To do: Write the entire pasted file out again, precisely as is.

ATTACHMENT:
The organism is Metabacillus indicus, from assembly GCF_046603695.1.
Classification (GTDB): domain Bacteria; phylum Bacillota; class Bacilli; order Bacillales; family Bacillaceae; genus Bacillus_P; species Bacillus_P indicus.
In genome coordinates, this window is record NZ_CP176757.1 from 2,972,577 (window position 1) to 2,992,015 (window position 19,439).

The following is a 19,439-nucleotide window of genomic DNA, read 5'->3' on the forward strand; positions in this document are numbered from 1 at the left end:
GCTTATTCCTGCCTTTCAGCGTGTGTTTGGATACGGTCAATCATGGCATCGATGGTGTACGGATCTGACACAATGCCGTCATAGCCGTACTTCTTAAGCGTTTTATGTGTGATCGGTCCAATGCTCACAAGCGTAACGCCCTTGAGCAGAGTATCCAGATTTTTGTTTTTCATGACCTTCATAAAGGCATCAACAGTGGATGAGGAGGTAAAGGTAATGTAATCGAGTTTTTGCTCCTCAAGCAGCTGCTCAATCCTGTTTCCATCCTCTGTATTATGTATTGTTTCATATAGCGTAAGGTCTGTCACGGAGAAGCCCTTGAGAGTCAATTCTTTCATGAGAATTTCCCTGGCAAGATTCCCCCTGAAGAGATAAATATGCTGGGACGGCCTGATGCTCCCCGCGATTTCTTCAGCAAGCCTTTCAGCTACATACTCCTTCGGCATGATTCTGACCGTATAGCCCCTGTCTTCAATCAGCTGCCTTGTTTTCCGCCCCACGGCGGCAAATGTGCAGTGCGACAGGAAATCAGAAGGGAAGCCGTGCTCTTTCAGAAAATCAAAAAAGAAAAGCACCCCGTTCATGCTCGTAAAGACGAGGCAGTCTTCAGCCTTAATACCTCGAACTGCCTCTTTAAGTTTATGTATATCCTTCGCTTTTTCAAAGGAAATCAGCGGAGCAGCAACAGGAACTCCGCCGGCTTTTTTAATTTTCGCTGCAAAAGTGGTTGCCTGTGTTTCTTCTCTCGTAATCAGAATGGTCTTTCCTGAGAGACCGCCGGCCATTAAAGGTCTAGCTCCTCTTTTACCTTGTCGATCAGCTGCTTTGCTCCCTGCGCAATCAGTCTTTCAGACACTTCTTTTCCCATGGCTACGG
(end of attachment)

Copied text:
The organism is Metabacillus indicus, from assembly GCF_046603695.1.
Classification (GTDB): domain Bacteria; phylum Bacillota; class Bacilli; order Bacillales; family Bacillaceae; genus Bacillus_P; species Bacillus_P indicus.
In genome coordinates, this window is record NZ_CP176757.1 from 2,972,577 (window position 1) to 2,992,015 (window position 19,439).

The following is a 19,439-nucleotide window of genomic DNA, read 5'->3' on the forward strand; positions in this document are numbered from 1 at the left end:
GCTTATTCCTGCCTTTCAGCGTGTGTTTGGATACGGTCAATCATGGCATCGATGGTGTACGGATCTGACACAATGCCGTCATAGCCGTACTTCTTAAGCGTTTTATGTGTGATCGGTCCAATGCTCACAAGCGTAACGCCCTTGAGCAGAGTATCCAGATTTTTGTTTTTCATGACCTTCATAAAGGCATCAACAGTGGATGAGGAGGTAAAGGTAATGTAATCGAGTTTTTGCTCCTCAAGCAGCTGCTCAATCCTGTTTCCATCCTCTGTATTATGTATTGTTTCATATAGCGTAAGGTCTGTCACGGAGAAGCCCTTGAGAGTCAATTCTTTCATGAGAATTTCCCTGGCAAGATTCCCCCTGAAGAGATAAATATGCTGGGACGGCCTGATGCTCCCCGCGATTTCTTCAGCAAGCCTTTCAGCTACATACTCCTTCGGCATGATTCTGACCGTATAGCCCCTGTCTTCAATCAGCTGCCTTGTTTTCCGCCCCACGGCGGCAAATGTGCAGTGCGACAGGAAATCAGAAGGGAAGCCGTGCTCTTTCAGAAAATCAAAAAAGAAAAGCACCCCGTTCATGCTCGTAAAGACGAGGCAGTCTTCAGCCTTAATACCTCGAACTGCCTCTTTAAGTTTATGTATATCCTTCGCTTTTTCAAAGGAAATCAGCGGAGCAGCAACAGGAACTCCGCCGGCTTTTTTAATTTTCGCTGCAAAAGTGGTTGCCTGTGTTTCTTCTCTCGTAATCAGAATGGTCTTTCCTGAGAGACCGCCGGCCATTAAAGGTCTAGCTCCTCTTTTACCTTGTCGATCAGCTGCTTTGCTCCCTGCGCAATCAGTCTTTCAGACACTTCTTTTCCCATGGCTACGG